New Iqaluit Airport on Schedule, Budget

Nunavut has now completed the largest capital infrastructure project in the territory’s history with the opening of the improved Iqaluit International Airport and it was done over a period of just three years.

Constructed through a Public-Private Partnership (P3) between the Government of Nunavut and winning bidder Arctic Infrastructure Partners – consisting of Bouygues Building Canada Inc. of Vancouver (a subsidiary of French multi-national construction firm Bouygues Construction), Sintra Inc. (a subsidiary of road construction firm ColasCanada), England’s investment banking firm InfraRed Capital Partners, and the Winnipeg Airport Authority – the revamped airport was delivered on time and budget in an age of cost-overruns and project delays.

“The project came in on budget at $298 million,” said John Hawkins, director of the Iqaluit International Airport. “Inuit-owned contractors undertook over $42 million of the work.”

Local subcontractors, including firms like Kudlik Construction Ltd. and Tower Arctic Ltd., were able to secure many of the design-build activities on the project which helped ensure Inuit benefited from the work.

“We do track the overall wages paid in Nunavut, which was just under $29 million,” said Hawkins. “Of that, over $5 million was paid out to Nunavut Inuit workers.”

The massive undertaking included a new 10,000-square-metre terminal building – eight times larger than its predecessor – as well as an enlarged apron area for aircraft parking, a modernized lighting system, an upgraded runway, and a new 4,500-square-metre combined services building housing firefighting vehicles and apron maintenance equipment, such as snow removal gear.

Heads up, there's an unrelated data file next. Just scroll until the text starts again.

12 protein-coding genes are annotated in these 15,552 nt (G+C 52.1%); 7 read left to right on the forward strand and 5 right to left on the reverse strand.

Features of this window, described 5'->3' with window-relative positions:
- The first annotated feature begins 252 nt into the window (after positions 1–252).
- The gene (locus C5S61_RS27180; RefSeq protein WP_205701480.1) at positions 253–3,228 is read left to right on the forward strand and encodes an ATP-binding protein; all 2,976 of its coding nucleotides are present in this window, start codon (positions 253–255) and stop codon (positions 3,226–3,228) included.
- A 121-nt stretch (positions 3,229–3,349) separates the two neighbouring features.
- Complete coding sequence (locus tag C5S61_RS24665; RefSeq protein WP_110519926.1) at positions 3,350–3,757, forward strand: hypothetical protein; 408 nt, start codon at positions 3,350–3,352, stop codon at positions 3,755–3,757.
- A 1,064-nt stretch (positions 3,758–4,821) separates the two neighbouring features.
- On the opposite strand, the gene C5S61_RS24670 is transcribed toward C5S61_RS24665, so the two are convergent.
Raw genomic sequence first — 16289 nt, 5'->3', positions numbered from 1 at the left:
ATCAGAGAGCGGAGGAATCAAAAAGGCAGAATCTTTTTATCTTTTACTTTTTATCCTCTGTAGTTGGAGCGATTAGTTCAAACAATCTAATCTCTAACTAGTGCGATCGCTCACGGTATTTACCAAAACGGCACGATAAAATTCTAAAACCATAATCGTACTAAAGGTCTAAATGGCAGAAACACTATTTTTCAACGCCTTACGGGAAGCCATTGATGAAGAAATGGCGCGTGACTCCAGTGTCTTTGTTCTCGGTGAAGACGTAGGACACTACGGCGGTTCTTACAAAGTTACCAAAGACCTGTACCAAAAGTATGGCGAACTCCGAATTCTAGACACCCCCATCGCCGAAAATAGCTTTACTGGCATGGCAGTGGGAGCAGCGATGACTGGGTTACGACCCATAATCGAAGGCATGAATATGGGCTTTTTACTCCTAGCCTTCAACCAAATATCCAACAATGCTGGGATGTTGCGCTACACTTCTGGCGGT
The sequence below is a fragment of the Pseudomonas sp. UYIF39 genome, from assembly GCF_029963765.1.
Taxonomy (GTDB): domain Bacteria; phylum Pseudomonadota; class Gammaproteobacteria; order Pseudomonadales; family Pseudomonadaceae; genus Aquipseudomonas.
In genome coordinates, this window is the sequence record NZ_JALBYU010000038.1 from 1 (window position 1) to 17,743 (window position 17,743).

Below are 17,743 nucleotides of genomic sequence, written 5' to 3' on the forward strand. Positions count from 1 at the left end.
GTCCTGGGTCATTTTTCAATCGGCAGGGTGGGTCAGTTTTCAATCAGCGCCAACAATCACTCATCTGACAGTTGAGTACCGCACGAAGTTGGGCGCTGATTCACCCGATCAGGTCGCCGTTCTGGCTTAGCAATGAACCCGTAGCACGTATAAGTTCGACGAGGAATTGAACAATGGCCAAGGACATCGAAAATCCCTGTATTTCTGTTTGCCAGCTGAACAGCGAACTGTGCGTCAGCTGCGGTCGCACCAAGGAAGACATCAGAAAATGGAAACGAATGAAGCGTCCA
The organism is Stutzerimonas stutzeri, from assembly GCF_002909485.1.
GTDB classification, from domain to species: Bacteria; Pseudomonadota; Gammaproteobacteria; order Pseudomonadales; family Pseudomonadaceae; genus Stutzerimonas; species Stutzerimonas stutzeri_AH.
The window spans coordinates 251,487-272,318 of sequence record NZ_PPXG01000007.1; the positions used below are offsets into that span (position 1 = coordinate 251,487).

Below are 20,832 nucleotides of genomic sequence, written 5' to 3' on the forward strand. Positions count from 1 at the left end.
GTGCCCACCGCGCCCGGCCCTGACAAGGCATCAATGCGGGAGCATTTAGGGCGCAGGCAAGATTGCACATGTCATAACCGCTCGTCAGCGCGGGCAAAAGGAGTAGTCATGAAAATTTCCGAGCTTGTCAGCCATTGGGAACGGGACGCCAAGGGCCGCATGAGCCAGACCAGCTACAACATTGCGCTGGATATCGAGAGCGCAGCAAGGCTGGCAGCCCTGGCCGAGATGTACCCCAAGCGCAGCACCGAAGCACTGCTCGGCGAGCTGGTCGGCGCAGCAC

With the work now complete, Nunavut Airport Services Ltd. – a firm under the umbrella of the Winnipeg Airports Authority – has taken over the operations, maintenance, and future planning of the facility as part of the P3 deal which lasts through 2047.

From the outset, some had questioned the P3 structure of the project but the benefit for the territory now seems clear.

“The cost/benefit business case completed before entering into the procurement indicated there would be $99 million (net present cost) value for money over undertaking the project as a series of Design-Bid-Build projects,” explained Hawkins.

The value of the project for travellers goes well beyond the final price tag and realized savings; they now have a dramatically improved terminal building with far more amenities. And in a city where almost everything comes or goes by aircraft, it’s impossible to overestimate the difference the improved facility will make in the lives of Nunavummiut.

“Washrooms were always an issue in the old air terminal building, with none available beyond the screening point,” said Hawkins. “The new air terminal building also has Wi-Fi for passengers. The food services in the building are getting good reviews. The overall look of the building is getting quite a bit of attention.”

From an operational standpoint, the improved airport is also lightyears ahead of the old facility.

“The building is working out very well,” he said. “Increased aircraft parking and operational space contribute to a large improvement in safety. The public areas of the building are entirely on-grade, which removes many of the obstacles to mobility that we had in the old building.”

With ample inclusion of Inuit artwork, no detail has been overlooked, according to Hawkins.

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